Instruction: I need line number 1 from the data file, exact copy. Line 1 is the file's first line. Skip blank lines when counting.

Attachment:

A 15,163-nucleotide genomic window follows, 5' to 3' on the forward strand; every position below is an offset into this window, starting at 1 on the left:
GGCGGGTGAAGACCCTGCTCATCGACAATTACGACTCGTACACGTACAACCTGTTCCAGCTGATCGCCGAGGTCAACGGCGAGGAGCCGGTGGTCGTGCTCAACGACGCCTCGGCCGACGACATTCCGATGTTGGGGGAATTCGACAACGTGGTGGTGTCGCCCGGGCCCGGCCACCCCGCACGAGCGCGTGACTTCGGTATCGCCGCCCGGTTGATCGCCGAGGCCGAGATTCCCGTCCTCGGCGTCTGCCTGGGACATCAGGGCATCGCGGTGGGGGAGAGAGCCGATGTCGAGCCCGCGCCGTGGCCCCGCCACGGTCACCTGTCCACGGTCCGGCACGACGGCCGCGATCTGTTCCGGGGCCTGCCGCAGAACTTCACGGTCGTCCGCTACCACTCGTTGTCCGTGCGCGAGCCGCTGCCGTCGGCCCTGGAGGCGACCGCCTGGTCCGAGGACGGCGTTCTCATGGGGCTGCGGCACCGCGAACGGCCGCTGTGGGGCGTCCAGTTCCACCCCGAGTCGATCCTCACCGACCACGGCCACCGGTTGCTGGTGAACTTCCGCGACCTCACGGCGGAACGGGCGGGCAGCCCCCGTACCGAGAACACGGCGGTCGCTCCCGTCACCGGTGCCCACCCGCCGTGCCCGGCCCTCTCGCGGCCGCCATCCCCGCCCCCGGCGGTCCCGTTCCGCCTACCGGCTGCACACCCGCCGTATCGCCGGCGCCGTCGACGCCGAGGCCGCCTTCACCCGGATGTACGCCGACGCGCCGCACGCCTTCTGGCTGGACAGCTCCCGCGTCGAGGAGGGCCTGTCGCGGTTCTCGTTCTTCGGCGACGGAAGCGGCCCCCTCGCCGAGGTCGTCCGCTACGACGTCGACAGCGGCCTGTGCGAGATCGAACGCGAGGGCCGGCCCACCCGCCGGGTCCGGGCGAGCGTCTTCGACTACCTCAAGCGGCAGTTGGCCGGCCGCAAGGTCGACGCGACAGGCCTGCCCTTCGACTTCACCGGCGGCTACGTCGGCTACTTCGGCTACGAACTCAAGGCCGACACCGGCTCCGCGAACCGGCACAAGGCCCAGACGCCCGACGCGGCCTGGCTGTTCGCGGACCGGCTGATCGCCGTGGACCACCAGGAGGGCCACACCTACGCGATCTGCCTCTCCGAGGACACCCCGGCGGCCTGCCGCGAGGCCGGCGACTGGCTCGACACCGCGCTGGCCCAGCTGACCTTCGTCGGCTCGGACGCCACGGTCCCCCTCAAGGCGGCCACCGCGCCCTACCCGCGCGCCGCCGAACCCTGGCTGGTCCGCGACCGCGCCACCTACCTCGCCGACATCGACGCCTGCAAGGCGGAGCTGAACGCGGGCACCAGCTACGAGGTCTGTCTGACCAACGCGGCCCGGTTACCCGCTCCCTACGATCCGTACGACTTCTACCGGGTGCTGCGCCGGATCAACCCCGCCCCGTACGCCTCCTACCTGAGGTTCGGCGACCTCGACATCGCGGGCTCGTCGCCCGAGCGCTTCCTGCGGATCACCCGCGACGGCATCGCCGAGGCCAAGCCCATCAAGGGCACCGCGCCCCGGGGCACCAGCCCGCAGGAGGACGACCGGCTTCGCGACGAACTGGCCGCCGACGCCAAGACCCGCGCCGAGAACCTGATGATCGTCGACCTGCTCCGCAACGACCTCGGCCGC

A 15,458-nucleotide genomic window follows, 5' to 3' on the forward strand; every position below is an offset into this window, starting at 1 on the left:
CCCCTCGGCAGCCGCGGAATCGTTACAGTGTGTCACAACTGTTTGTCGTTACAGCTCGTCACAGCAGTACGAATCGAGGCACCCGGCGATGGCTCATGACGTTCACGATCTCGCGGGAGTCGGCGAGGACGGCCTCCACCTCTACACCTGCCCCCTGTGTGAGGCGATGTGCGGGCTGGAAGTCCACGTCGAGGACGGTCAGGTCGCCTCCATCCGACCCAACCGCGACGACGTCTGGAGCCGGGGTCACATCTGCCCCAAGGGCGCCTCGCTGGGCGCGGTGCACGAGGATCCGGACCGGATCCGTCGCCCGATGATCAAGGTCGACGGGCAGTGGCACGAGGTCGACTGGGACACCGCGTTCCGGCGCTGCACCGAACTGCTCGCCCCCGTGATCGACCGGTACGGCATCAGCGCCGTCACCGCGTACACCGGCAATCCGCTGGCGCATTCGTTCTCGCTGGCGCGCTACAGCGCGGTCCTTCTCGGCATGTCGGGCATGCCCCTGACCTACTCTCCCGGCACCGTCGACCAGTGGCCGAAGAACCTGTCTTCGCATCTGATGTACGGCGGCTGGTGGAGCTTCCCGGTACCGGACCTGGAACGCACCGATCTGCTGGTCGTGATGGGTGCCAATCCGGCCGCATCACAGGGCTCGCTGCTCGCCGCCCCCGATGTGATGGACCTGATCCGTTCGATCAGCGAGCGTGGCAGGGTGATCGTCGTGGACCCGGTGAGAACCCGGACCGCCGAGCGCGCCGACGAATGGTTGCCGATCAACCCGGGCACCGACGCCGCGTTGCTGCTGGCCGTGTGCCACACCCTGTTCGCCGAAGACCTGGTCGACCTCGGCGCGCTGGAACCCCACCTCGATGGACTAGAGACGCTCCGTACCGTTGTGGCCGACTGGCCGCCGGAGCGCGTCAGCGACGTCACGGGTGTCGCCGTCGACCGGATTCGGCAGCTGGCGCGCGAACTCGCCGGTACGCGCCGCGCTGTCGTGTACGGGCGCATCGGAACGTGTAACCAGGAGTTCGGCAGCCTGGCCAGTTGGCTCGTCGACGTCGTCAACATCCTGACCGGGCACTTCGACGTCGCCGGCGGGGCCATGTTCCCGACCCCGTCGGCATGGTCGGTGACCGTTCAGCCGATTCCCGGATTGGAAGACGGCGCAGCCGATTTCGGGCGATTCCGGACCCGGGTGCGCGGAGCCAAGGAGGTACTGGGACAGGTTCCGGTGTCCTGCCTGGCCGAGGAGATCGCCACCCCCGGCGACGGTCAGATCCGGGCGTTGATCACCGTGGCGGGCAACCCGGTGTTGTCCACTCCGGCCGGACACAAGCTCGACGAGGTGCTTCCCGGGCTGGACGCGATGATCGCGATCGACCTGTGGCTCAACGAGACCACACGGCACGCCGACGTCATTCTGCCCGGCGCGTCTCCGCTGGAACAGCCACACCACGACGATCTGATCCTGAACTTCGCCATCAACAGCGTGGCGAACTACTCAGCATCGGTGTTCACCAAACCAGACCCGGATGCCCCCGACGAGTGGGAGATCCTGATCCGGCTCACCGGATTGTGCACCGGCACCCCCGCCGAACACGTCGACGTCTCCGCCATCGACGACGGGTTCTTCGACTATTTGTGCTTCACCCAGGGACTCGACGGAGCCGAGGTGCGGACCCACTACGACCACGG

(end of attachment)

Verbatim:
A 15,163-nucleotide genomic window follows, 5' to 3' on the forward strand; every position below is an offset into this window, starting at 1 on the left: